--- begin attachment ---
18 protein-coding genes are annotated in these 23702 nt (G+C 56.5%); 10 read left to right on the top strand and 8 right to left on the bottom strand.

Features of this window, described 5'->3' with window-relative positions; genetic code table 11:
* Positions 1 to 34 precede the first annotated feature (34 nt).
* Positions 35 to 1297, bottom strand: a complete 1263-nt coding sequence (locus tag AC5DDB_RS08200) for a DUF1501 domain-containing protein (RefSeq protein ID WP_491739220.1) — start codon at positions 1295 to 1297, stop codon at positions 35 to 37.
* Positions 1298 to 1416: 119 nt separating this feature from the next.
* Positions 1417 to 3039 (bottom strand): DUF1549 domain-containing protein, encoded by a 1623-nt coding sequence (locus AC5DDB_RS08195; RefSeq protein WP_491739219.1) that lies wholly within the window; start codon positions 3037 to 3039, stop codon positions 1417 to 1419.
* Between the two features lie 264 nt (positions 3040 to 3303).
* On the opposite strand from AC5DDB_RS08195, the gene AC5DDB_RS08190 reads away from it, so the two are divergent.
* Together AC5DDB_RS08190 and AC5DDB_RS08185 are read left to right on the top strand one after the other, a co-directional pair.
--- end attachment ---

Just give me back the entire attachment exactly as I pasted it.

18 protein-coding genes are annotated in these 23702 nt (G+C 56.5%); 10 read left to right on the top strand and 8 right to left on the bottom strand.

Features of this window, described 5'->3' with window-relative positions; genetic code table 11:
* Positions 1 to 34 precede the first annotated feature (34 nt).
* Positions 35 to 1297, bottom strand: a complete 1263-nt coding sequence (locus tag AC5DDB_RS08200) for a DUF1501 domain-containing protein (RefSeq protein ID WP_491739220.1) — start codon at positions 1295 to 1297, stop codon at positions 35 to 37.
* Positions 1298 to 1416: 119 nt separating this feature from the next.
* Positions 1417 to 3039 (bottom strand): DUF1549 domain-containing protein, encoded by a 1623-nt coding sequence (locus AC5DDB_RS08195; RefSeq protein WP_491739219.1) that lies wholly within the window; start codon positions 3037 to 3039, stop codon positions 1417 to 1419.
* Between the two features lie 264 nt (positions 3040 to 3303).
* On the opposite strand from AC5DDB_RS08195, the gene AC5DDB_RS08190 reads away from it, so the two are divergent.
* Together AC5DDB_RS08190 and AC5DDB_RS08185 are read left to right on the top strand one after the other, a co-directional pair.